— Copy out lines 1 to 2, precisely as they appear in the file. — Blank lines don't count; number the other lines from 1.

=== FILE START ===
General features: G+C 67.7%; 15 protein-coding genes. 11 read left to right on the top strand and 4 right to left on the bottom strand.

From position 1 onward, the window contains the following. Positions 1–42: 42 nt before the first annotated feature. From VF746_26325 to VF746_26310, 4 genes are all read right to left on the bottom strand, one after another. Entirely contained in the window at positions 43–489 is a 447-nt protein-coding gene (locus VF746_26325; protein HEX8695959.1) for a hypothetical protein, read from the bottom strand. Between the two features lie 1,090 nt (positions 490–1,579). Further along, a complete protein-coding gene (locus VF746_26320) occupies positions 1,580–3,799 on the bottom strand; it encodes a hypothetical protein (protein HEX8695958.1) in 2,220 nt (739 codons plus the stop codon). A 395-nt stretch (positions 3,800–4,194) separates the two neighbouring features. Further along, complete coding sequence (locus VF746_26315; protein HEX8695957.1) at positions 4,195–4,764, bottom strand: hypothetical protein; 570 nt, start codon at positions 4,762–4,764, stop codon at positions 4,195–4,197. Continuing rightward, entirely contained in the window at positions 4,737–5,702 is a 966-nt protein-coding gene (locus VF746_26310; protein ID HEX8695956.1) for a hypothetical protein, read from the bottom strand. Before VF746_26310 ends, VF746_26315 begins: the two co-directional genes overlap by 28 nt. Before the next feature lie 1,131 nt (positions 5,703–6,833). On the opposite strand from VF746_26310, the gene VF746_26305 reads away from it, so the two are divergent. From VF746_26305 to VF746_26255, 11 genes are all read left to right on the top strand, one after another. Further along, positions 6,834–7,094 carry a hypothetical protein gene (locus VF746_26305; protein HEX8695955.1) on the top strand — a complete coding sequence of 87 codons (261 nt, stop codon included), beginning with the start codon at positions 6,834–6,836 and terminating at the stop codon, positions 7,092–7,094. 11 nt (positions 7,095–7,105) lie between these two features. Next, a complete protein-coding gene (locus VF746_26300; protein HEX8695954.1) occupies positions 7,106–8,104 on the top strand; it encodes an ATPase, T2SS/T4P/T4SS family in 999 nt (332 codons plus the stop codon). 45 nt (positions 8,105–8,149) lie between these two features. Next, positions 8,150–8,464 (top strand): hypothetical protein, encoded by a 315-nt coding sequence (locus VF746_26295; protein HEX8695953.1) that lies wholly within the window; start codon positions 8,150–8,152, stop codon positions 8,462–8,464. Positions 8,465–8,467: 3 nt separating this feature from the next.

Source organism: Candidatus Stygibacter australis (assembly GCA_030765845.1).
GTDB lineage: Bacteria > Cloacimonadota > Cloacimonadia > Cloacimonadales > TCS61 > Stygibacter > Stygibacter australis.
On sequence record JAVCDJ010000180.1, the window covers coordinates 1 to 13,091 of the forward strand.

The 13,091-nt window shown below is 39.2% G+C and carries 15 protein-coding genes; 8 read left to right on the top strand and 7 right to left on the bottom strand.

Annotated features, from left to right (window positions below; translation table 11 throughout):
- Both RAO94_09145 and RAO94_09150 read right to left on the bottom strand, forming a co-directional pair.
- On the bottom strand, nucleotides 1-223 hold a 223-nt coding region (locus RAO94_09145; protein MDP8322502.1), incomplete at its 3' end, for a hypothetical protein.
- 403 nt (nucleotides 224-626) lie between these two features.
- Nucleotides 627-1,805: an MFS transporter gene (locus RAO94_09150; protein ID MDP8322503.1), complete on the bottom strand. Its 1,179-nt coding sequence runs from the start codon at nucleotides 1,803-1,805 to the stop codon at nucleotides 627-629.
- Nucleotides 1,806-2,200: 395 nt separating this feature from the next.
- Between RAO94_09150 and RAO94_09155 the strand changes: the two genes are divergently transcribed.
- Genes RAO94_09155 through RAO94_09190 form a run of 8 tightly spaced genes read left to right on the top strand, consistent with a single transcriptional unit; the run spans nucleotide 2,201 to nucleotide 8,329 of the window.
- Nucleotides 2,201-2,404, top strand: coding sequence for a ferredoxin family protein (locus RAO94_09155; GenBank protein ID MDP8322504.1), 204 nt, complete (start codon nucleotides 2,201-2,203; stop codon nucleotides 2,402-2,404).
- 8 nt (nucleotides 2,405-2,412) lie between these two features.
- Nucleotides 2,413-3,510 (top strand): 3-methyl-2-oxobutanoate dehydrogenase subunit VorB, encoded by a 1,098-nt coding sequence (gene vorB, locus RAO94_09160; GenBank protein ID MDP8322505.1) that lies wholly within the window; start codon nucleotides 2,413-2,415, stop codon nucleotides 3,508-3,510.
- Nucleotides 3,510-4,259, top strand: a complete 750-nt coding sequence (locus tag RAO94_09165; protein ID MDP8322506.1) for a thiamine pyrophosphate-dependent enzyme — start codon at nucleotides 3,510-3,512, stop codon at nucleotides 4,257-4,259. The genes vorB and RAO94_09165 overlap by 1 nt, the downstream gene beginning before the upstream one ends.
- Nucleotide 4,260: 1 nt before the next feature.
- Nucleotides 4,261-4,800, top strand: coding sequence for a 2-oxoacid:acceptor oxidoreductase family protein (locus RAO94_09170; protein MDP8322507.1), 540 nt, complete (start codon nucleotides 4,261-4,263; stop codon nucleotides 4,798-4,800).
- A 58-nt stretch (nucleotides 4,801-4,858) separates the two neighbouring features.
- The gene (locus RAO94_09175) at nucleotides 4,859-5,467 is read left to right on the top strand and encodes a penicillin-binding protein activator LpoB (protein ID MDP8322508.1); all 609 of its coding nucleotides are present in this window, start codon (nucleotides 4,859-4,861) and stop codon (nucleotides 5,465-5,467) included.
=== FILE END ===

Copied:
General features: G+C 67.7%; 15 protein-coding genes. 11 read left to right on the top strand and 4 right to left on the bottom strand.

From position 1 onward, the window contains the following. Positions 1–42: 42 nt before the first annotated feature. From VF746_26325 to VF746_26310, 4 genes are all read right to left on the bottom strand, one after another. Entirely contained in the window at positions 43–489 is a 447-nt protein-coding gene (locus VF746_26325; protein HEX8695959.1) for a hypothetical protein, read from the bottom strand. Between the two features lie 1,090 nt (positions 490–1,579). Further along, a complete protein-coding gene (locus VF746_26320) occupies positions 1,580–3,799 on the bottom strand; it encodes a hypothetical protein (protein HEX8695958.1) in 2,220 nt (739 codons plus the stop codon). A 395-nt stretch (positions 3,800–4,194) separates the two neighbouring features. Further along, complete coding sequence (locus VF746_26315; protein HEX8695957.1) at positions 4,195–4,764, bottom strand: hypothetical protein; 570 nt, start codon at positions 4,762–4,764, stop codon at positions 4,195–4,197. Continuing rightward, entirely contained in the window at positions 4,737–5,702 is a 966-nt protein-coding gene (locus VF746_26310; protein ID HEX8695956.1) for a hypothetical protein, read from the bottom strand. Before VF746_26310 ends, VF746_26315 begins: the two co-directional genes overlap by 28 nt. Before the next feature lie 1,131 nt (positions 5,703–6,833). On the opposite strand from VF746_26310, the gene VF746_26305 reads away from it, so the two are divergent. From VF746_26305 to VF746_26255, 11 genes are all read left to right on the top strand, one after another. Further along, positions 6,834–7,094 carry a hypothetical protein gene (locus VF746_26305; protein HEX8695955.1) on the top strand — a complete coding sequence of 87 codons (261 nt, stop codon included), beginning with the start codon at positions 6,834–6,836 and terminating at the stop codon, positions 7,092–7,094. 11 nt (positions 7,095–7,105) lie between these two features. Next, a complete protein-coding gene (locus VF746_26300; protein HEX8695954.1) occupies positions 7,106–8,104 on the top strand; it encodes an ATPase, T2SS/T4P/T4SS family in 999 nt (332 codons plus the stop codon). 45 nt (positions 8,105–8,149) lie between these two features. Next, positions 8,150–8,464 (top strand): hypothetical protein, encoded by a 315-nt coding sequence (locus VF746_26295; protein HEX8695953.1) that lies wholly within the window; start codon positions 8,150–8,152, stop codon positions 8,462–8,464. Positions 8,465–8,467: 3 nt separating this feature from the next.